Once upon a time this is how everyone but the seriously wealthy made a personal phone call – from a public telephone box or kiosk. As a student at University in the 1970’s I would ring home once a week using something similar. No emails, no internet, no texts, no tweets, no Skype. Nada. Nothing. Outside the workplace in that pre-digital world the choice was either snail mail letters or the phone box.
Modern mobiles such as the BlackBerry and iPhone have revolutionised the way in which we communicate. Nowadays its all so comfortable, convenient and easy. As long as you have a signal you can be in touch however, wherever and whenever you want. And as long as your phone is charged up and switched on anyone else can be in touch with you too.
So today this public telephone is a curio, a throwback to a time when being in touch meant effort. Whatever the weather you had to go to where the nearest phone box was. Often you had to wait your turn to use it. You had to make sure you had enough coins to make the call, or be prepared to ring the operator and reverse the charges. How old-school, uncomfortable and inconvenient that now seems.
Yet this is exactly the parallel I have in mind as I recall that people had to physically get up and go the distance into the desert in order to be in touch with John the Baptist’s message. It didn’t come to them on their terms where they were. It was the very antithesis of nice, easy and convenient. Baptism wasn’t available by pressing the # key. Redemption was not a mouse-click or keystroke away. It required determination, effort and a real commitment to take your private life into a public space.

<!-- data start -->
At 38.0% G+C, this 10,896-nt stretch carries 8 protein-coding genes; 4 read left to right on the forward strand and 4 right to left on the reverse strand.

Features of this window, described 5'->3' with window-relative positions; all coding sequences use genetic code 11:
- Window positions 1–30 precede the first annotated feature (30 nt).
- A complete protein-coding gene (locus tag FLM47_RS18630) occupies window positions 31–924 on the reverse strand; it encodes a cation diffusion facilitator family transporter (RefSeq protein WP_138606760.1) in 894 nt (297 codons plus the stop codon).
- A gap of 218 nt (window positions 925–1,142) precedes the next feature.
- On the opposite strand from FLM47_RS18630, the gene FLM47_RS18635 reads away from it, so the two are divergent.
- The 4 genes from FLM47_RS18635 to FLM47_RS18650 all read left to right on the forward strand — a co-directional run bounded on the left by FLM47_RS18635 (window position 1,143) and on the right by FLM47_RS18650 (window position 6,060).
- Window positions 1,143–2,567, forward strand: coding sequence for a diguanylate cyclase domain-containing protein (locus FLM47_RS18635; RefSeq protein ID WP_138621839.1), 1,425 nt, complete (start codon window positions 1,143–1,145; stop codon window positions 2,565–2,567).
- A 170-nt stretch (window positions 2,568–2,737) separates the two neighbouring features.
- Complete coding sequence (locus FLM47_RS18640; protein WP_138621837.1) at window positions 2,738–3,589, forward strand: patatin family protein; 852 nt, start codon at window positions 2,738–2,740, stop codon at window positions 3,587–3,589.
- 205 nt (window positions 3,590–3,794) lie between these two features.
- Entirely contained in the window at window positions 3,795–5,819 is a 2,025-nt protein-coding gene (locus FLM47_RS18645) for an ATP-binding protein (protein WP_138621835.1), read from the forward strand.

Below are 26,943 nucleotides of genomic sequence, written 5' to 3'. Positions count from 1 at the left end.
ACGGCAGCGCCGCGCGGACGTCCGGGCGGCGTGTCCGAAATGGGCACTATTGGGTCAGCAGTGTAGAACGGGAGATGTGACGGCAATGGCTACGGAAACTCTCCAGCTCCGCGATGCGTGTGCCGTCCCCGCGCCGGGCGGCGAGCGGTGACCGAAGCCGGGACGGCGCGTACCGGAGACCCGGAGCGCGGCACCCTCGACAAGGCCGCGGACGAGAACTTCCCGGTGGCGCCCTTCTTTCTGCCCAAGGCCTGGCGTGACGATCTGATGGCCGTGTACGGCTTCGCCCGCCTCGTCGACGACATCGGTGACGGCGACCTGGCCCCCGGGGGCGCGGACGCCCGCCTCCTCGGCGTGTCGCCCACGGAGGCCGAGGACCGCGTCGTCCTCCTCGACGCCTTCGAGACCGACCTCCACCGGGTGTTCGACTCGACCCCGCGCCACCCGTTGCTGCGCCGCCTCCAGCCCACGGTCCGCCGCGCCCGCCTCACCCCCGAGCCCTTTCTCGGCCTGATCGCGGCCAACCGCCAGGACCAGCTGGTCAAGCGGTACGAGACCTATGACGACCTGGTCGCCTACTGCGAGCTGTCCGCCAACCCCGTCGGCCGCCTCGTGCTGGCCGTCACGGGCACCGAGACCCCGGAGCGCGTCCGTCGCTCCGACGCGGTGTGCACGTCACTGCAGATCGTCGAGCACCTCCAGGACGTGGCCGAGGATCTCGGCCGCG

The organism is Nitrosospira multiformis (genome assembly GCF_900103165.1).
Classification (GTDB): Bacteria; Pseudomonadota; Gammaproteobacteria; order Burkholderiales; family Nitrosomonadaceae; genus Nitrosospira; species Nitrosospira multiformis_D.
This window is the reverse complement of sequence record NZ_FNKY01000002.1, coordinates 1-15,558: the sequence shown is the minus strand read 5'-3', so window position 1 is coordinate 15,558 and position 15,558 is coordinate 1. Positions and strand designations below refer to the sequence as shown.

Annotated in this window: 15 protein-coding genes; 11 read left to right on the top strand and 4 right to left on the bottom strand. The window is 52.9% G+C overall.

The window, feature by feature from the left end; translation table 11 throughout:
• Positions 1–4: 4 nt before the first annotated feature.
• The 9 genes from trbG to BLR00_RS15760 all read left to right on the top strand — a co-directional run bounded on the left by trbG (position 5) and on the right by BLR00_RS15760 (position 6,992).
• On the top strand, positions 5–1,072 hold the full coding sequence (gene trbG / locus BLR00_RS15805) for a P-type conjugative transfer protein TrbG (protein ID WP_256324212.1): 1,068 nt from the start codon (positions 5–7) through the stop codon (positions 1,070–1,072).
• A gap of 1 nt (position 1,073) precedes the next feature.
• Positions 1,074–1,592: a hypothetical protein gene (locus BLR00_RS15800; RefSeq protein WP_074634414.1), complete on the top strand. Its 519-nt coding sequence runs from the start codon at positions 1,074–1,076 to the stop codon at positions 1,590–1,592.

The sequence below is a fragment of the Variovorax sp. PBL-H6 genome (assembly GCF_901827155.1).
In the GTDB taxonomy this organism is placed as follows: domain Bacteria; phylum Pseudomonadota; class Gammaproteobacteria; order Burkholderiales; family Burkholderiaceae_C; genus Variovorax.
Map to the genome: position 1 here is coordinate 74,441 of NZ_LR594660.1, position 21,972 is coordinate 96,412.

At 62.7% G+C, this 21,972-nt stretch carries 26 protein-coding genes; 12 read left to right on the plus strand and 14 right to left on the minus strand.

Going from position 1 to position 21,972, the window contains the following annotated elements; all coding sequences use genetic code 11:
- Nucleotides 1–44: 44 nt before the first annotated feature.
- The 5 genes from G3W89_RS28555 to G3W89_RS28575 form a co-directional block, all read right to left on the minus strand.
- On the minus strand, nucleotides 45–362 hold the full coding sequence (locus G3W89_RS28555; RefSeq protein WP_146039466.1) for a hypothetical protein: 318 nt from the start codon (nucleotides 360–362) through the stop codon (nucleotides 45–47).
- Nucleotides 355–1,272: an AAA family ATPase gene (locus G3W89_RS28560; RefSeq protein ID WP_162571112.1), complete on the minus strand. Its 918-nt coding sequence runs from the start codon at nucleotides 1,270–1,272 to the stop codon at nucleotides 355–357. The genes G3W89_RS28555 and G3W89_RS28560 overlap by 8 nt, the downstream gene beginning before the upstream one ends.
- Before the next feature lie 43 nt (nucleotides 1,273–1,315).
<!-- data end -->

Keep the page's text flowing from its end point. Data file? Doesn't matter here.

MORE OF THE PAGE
And this is the key: encountering John the Baptist was a very public act. It demonstrated intention. It was a time to nail your colours to the mast and stand up and stand out for what you believed. The faith that took shape was that of a movement of people inspired and energised by a common message. Those who returned to the cities, towns and villages were not the same stream of disconnected individuals who had journeyed from them to find John. Shared identity and common purpose had been forged.
God was calling in the desert, and you had to make the journey in order to pick up the meaning. Perhaps the very public context was part of the message. Out there, gathered together in the desert, the public nature and intention of faith would have been obvious. This message was about the transformation of society and the world. The responses of individuals to God’s message took on a collective meaning in the public space of the desert and on the banks of the Jordan. Here, represented in hundreds of individual acts of faith commitment, was God’s preparation of communal good news for the poor. All that remained was for Jesus to stride out of that same wilderness as the embodiment of the message. And then it really would become in your face and personal.